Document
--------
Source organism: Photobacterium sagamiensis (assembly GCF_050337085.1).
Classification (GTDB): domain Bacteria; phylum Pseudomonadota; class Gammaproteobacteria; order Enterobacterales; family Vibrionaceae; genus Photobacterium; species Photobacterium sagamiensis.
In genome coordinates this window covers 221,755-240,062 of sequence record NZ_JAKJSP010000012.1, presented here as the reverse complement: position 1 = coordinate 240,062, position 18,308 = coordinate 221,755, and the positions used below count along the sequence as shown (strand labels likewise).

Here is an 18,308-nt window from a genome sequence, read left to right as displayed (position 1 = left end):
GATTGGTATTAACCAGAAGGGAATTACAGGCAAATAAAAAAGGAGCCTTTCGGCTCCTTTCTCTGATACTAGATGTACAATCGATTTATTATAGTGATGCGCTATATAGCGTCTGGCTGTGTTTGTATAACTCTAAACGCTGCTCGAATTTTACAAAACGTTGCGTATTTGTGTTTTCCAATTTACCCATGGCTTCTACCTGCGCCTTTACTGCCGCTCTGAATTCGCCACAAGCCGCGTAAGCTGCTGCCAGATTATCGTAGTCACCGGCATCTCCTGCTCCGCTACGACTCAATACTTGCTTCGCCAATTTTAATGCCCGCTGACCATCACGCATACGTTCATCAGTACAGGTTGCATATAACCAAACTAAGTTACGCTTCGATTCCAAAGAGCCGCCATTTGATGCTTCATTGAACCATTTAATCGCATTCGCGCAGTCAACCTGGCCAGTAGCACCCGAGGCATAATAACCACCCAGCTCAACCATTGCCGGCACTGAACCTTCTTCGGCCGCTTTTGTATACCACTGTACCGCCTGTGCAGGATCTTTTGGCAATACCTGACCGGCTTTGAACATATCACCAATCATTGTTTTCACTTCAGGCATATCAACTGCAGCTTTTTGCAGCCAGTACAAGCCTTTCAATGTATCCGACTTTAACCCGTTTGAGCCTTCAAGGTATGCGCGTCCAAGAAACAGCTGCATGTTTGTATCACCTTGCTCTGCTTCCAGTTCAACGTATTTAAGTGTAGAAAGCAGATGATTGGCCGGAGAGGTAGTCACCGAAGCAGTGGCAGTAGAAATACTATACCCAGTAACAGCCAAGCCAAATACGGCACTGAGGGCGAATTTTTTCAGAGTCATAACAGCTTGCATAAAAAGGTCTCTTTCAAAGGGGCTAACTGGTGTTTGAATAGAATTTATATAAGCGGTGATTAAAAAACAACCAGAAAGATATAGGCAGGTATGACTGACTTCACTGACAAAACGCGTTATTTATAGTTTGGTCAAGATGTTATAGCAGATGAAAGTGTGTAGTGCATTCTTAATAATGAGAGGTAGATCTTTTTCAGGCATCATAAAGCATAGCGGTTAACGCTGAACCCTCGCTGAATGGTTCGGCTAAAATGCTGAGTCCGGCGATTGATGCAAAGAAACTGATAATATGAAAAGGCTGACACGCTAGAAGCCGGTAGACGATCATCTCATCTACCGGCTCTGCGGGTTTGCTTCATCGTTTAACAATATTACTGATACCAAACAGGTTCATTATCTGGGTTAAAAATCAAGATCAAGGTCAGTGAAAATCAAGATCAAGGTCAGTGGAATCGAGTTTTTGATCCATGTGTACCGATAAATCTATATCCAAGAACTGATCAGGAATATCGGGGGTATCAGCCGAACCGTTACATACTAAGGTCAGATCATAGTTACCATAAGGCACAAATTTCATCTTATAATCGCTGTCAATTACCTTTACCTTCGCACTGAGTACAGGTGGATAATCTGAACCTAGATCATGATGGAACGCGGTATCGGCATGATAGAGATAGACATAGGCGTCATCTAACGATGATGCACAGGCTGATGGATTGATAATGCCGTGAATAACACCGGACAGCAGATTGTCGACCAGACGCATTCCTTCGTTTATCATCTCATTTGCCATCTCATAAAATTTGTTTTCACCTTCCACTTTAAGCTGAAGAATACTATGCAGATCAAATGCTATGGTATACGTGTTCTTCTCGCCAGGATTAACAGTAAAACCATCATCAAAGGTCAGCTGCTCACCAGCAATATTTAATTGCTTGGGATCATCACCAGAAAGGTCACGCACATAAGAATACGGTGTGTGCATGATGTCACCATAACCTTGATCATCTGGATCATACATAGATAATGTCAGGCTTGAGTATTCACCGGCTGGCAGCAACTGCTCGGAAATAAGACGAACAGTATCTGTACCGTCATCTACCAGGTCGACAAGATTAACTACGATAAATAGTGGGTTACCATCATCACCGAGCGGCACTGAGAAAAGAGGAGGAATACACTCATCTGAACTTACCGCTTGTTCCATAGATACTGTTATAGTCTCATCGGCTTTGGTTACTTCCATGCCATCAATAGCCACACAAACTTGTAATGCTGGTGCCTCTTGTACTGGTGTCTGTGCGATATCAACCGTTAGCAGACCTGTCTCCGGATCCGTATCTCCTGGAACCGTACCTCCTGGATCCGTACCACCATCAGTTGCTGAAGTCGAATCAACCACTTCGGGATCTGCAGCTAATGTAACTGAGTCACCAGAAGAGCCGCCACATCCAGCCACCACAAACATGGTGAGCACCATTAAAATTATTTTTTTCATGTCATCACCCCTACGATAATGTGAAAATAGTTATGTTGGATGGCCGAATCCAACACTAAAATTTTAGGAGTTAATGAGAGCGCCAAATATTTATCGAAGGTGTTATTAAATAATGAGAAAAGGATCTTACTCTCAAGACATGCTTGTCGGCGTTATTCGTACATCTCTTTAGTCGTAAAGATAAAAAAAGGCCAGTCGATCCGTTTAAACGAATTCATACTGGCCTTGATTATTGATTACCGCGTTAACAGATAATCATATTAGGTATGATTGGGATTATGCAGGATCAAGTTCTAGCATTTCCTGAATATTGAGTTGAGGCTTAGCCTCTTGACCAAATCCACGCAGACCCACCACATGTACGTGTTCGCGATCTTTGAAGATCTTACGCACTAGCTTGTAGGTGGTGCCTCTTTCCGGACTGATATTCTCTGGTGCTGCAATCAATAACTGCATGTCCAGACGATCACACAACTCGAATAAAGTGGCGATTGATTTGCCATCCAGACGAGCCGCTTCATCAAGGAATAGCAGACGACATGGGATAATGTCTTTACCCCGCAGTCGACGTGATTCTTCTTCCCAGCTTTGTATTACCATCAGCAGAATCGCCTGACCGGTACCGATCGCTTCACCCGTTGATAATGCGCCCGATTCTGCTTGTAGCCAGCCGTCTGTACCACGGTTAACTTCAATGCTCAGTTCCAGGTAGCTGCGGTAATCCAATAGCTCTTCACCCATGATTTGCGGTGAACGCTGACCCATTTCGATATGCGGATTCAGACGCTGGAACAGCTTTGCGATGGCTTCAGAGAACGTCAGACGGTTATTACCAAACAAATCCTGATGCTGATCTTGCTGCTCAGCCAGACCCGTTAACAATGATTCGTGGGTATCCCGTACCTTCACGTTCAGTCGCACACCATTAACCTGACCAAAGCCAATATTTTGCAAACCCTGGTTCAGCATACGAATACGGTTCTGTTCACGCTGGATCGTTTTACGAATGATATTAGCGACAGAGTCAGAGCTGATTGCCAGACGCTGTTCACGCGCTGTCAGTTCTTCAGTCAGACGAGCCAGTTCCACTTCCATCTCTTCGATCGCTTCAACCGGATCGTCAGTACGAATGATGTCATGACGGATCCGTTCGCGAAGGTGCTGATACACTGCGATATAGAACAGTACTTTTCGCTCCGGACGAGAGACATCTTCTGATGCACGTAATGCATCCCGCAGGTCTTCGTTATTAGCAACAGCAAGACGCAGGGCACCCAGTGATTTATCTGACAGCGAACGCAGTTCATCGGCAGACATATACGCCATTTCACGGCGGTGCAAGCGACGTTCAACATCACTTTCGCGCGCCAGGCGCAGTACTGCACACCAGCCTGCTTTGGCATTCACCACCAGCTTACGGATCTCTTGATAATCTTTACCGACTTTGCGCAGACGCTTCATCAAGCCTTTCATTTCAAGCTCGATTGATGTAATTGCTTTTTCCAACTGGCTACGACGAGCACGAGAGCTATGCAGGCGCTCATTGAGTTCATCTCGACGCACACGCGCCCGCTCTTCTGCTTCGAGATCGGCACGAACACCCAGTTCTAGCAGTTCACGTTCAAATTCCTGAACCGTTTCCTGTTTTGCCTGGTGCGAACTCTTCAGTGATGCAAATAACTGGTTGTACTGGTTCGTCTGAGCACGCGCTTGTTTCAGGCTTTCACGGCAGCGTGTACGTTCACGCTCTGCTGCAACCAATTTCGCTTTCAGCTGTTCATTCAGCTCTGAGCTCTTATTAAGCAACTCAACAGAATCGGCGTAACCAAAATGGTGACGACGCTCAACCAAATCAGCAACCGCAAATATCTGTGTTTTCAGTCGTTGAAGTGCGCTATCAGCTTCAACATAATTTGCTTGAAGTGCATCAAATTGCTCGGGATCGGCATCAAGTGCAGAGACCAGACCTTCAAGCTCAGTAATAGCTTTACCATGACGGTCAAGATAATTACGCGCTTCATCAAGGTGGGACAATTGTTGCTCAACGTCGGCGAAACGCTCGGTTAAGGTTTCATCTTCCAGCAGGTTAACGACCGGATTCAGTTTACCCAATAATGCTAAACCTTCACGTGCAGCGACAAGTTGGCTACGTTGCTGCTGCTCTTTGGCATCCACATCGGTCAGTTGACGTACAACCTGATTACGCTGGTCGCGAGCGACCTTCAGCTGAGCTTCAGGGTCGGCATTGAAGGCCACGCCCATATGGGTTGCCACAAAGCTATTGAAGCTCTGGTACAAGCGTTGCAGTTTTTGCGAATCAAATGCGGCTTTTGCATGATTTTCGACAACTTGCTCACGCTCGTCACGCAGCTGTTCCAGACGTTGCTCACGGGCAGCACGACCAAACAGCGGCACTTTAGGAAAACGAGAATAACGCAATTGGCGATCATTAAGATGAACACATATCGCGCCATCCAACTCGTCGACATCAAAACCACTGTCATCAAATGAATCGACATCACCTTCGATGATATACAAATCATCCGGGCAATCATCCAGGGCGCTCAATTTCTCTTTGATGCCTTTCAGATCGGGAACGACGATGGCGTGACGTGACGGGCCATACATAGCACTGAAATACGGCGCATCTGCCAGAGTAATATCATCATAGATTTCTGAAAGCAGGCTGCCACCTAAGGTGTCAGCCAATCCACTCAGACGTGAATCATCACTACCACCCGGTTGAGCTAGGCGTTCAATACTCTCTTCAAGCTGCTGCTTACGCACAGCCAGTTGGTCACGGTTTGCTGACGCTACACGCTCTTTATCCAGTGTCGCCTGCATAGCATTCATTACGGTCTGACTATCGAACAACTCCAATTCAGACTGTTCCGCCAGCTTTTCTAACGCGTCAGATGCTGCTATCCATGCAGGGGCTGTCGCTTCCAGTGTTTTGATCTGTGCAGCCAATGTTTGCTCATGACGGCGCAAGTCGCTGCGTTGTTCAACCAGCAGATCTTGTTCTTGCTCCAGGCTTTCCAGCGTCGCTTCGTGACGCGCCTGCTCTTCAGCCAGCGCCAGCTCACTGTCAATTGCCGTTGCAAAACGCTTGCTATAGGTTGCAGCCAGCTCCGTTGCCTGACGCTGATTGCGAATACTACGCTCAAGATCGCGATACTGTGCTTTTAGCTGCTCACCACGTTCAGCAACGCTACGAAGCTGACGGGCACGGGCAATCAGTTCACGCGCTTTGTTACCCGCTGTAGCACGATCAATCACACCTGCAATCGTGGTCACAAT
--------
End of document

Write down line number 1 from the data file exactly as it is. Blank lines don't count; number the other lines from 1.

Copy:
Source organism: Photobacterium sagamiensis (assembly GCF_050337085.1).